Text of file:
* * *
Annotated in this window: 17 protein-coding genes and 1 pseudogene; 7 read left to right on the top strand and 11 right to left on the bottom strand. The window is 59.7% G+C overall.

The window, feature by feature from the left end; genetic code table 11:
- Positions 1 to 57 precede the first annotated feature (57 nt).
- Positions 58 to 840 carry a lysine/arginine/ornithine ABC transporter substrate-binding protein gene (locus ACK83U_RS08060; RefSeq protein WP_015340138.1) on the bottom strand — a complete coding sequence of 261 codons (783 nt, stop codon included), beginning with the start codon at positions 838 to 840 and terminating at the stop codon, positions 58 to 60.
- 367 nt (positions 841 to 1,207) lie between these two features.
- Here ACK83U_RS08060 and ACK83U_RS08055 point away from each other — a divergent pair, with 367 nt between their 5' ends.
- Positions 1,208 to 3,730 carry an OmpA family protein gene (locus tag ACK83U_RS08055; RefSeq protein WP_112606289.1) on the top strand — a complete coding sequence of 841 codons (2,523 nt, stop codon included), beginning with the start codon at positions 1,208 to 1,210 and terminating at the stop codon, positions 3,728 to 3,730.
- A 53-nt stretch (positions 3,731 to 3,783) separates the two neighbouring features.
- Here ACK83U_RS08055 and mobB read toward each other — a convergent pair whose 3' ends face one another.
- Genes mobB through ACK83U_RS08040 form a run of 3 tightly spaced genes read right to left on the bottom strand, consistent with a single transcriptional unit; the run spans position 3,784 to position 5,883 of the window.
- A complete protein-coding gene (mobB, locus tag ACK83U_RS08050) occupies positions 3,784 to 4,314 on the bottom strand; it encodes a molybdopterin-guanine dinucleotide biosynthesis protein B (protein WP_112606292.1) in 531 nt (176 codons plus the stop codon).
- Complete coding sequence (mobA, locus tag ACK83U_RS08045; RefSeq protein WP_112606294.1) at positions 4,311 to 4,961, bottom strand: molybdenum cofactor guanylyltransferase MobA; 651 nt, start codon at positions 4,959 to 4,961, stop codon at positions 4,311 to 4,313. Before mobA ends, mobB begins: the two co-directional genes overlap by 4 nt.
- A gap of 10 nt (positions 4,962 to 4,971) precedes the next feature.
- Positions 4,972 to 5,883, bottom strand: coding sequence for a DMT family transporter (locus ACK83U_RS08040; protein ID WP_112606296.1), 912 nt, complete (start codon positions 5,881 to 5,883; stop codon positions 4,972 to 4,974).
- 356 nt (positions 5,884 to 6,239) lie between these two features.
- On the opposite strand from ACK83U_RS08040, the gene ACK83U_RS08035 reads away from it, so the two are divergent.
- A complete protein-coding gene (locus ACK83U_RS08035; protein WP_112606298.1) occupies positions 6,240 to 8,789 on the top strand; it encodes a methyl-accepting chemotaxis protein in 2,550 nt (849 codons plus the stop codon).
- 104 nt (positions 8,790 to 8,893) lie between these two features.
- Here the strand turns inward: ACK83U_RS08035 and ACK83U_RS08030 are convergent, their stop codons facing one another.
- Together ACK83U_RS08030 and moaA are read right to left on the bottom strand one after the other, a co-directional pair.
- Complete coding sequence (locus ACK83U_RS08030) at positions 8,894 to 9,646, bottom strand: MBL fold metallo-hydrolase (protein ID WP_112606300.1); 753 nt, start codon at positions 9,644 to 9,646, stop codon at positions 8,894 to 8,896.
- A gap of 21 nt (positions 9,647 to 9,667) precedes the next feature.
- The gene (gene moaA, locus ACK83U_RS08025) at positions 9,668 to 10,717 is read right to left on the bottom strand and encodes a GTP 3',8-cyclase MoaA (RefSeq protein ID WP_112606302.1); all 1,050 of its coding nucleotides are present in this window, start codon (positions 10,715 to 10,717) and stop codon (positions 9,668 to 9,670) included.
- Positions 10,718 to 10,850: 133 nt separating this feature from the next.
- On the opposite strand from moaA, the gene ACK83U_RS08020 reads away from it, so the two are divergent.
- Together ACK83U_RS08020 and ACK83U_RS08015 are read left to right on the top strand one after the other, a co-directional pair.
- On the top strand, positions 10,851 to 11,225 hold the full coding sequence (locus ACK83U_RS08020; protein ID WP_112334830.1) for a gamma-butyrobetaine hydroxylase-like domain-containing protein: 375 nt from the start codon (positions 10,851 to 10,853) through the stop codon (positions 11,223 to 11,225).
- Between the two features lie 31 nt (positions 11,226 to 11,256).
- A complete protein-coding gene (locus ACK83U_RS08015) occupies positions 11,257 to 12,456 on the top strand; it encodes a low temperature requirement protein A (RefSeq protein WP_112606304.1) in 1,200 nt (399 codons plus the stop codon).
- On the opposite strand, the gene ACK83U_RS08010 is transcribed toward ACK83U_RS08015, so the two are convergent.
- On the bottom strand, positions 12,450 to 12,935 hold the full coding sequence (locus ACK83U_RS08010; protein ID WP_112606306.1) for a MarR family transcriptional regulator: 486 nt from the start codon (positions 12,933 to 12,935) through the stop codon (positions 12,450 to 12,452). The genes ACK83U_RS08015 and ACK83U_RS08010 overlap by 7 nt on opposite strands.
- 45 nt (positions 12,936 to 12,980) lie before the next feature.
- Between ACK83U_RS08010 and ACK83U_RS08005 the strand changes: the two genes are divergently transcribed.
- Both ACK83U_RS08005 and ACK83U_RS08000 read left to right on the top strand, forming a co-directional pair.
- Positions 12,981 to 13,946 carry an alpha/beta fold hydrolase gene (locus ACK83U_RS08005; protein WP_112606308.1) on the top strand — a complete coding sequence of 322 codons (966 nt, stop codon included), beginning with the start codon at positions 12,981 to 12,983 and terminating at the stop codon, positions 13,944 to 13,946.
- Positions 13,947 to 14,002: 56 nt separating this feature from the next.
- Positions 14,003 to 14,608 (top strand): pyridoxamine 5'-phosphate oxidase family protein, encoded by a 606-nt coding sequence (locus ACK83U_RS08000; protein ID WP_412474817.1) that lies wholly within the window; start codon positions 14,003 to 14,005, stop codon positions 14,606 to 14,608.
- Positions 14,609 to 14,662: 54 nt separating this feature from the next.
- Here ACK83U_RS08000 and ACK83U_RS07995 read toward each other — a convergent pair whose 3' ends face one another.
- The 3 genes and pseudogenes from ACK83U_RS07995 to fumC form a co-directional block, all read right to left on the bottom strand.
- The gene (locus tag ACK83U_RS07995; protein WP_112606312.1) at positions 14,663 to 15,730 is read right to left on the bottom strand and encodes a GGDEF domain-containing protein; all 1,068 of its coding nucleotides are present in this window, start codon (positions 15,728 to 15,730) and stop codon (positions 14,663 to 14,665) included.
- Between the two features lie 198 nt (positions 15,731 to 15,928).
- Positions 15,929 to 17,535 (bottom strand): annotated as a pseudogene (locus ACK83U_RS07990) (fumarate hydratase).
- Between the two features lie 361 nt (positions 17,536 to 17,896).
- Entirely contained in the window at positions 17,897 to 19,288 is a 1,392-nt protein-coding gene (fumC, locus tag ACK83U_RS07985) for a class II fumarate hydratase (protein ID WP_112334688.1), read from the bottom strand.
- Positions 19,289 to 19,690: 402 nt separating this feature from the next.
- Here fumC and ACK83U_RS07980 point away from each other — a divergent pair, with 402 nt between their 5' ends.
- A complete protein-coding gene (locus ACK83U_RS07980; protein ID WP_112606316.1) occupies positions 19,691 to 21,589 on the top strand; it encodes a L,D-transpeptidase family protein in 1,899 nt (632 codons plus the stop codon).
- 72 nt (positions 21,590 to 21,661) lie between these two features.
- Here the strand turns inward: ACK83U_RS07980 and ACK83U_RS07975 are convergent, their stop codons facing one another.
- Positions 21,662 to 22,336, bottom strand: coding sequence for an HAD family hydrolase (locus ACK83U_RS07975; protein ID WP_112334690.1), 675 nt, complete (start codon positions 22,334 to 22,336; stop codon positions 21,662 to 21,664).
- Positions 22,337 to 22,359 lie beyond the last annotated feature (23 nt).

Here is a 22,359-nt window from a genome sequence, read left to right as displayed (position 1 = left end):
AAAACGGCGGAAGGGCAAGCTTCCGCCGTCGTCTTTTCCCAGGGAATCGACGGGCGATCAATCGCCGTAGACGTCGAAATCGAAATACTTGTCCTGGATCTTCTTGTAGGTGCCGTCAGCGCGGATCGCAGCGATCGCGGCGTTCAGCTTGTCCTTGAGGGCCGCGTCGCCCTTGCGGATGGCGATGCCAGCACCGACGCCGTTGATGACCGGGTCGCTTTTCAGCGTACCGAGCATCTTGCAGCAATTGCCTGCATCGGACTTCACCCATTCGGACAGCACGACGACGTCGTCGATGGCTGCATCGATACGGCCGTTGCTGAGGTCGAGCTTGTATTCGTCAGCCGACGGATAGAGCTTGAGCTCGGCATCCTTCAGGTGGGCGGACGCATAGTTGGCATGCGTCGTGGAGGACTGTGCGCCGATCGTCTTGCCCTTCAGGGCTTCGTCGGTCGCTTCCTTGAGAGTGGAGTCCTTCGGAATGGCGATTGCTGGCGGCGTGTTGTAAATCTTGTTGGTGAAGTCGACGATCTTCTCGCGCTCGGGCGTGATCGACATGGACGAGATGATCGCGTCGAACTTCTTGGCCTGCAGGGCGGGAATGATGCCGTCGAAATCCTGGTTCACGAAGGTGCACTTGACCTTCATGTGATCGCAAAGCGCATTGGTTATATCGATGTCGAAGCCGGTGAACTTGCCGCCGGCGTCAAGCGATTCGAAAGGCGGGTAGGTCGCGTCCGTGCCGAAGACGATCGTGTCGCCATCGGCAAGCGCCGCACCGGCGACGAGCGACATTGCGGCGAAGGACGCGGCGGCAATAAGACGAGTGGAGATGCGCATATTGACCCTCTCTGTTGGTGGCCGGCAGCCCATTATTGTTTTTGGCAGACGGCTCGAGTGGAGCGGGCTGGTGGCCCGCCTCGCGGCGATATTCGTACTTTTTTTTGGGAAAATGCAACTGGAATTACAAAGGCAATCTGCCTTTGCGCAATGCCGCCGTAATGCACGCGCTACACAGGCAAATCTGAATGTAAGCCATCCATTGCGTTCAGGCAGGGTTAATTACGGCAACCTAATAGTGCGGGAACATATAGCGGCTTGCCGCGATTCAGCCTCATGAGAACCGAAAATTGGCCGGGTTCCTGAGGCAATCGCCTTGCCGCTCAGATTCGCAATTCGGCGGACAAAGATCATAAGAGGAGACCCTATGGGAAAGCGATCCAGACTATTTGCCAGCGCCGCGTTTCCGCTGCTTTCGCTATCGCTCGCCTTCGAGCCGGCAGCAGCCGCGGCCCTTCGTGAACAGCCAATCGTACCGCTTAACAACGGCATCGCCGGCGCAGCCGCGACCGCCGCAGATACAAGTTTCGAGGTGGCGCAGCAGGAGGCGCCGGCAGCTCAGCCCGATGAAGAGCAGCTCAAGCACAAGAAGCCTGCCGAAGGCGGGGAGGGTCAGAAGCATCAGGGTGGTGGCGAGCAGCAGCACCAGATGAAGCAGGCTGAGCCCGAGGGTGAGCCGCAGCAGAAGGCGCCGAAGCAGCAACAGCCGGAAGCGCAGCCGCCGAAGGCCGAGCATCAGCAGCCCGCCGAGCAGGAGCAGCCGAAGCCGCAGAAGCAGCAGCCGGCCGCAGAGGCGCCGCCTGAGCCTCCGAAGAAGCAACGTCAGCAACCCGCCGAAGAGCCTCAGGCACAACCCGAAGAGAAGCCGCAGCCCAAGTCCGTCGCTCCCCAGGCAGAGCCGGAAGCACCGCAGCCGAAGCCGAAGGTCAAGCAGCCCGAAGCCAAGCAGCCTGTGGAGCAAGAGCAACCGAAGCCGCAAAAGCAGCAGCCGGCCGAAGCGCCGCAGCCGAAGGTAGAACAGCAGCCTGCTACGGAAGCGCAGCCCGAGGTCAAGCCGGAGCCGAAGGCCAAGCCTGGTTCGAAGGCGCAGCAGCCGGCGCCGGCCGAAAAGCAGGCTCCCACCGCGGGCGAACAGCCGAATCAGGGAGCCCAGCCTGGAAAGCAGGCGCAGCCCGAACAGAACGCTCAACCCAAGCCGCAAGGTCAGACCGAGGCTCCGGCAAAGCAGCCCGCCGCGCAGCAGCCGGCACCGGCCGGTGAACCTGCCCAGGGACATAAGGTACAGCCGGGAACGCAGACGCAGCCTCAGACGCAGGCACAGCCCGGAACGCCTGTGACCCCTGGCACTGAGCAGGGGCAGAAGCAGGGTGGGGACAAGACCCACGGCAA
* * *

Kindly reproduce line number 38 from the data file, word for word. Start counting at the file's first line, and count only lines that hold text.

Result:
- Positions 14,609 to 14,662: 54 nt separating this feature from the next.